I just flew more than 13 hours, from HK to London. My entertainment system did not function throughout the trip, so I was basically stuck with no movies to occupy my attention. It is very torturous when this happens while you’re flying long-haul. The best thing that happened, was just before boarding the plane I happened to see a book titled: Happiness Now, by Richard Holden in the airport bookshop. The title attracted my attention and as a bonus, it was on sale…. so I bought it. This book occupied most of my time on the long flight, together with my trusty Ipod.
I haven’t completed the whole book, I’m about half-way through. From what I’ve read, the principles of Happiness Now is:
- we all have 2 selfs: Unconditioned self and the Conditioned self (also known as our ego). The Unconditioned self is the original you, untainted by history, conditioning, fears, doubts, learned limitations, while the conditioned self, is shaped by all our years on earth.
- The Unconditioned self knows how to be happy because it is care-free. While the conditioned self constantly restrains us from being happy, because it is conditioned to fear.
- It is our egos that remind us that we’re never good enough, we’re never happy with ourselves, with what we have etc. and we’re always in a hurry to improve ourselves. The essence of it is we have a hard time, accepting ourselves as we are.
- And because of this lack of self-acceptance, we are constantly searching for what we think will make us happy, postponing our right to be happy now.
- The book says that happiness is within us, it’s a decision we make. Sometimes our ego “rules” our way of life that we forget to take the time to be happy / how to be happy / what makes us happy. Simple things recommended in the book, is to consciously remember something that made us happy today and as we make this conscious effort to remember, we will soon take actions to make ourselves happy. It can be something simple, like taking the time to smell the coffee that we’re drinking or listening to the wind blow.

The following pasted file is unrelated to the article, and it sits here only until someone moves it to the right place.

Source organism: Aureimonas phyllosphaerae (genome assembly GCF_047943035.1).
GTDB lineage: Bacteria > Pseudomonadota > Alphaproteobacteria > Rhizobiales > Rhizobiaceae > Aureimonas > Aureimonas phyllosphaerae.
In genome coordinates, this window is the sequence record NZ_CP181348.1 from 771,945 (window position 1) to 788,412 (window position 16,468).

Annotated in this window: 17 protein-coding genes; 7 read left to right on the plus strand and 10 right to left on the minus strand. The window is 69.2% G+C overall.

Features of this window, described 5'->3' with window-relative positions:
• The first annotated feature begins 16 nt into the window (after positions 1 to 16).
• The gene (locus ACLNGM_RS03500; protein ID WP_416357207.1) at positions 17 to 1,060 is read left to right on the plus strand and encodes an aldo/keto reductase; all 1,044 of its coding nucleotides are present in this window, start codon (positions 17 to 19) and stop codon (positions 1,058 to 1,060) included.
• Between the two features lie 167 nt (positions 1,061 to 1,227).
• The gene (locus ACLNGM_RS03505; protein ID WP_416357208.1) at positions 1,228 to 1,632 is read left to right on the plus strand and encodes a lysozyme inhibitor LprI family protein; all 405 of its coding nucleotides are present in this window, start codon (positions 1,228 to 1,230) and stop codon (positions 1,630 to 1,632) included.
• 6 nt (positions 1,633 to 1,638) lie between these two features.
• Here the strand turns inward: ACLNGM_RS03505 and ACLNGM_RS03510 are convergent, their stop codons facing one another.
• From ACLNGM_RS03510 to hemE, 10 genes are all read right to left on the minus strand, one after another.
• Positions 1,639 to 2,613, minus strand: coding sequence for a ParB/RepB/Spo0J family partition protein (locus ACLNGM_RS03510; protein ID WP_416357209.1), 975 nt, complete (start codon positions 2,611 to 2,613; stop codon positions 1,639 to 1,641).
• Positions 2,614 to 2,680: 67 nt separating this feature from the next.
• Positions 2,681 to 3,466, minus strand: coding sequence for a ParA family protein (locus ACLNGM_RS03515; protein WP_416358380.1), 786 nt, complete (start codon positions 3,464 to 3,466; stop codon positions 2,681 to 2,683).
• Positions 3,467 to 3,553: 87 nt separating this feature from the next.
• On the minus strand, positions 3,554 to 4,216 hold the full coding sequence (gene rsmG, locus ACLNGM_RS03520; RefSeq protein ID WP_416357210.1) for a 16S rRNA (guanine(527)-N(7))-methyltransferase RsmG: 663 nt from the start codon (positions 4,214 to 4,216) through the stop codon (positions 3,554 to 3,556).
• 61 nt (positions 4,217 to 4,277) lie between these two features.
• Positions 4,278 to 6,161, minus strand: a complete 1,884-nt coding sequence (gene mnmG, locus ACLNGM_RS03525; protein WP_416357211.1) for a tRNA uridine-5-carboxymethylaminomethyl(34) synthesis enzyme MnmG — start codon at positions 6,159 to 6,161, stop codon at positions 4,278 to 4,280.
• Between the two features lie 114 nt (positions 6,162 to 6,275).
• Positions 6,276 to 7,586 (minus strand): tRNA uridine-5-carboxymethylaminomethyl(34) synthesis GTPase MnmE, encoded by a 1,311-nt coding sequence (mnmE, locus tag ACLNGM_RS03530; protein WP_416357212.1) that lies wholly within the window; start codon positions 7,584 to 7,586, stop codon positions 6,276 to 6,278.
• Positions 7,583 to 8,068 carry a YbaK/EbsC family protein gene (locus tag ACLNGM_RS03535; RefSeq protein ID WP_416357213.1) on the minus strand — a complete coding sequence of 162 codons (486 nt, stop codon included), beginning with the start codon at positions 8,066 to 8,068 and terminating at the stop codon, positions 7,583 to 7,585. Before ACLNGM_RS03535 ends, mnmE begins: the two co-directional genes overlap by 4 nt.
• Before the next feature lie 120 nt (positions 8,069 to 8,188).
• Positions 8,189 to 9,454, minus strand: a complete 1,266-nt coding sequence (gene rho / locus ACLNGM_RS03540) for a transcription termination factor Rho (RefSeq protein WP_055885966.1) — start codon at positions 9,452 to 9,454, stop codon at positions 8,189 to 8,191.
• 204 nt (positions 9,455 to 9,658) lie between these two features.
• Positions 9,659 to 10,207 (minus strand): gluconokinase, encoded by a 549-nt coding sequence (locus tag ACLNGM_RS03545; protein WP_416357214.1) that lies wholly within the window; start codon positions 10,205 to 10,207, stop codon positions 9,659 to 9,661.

I think this book is a gem and a timely reminder to all of us, who are sometimes battered by our expectations of life. I recently had a chat with a close friend and we were lamenting the fact that some days would pass without us being happy. Is the pressures of life so great that we cannot find anything in 24 hours to be happy about? It made sense when I read the book on making the conscious effort to make ourselves happy. As we go through the daily grind of life, I fear that we may forget what it means to be happy or that our perception of happiness is defined by material things or egostitical pursuits. These may only give us momentary happiness but probably our yearning for more (driven by ego) will make us dissatisfied and empty.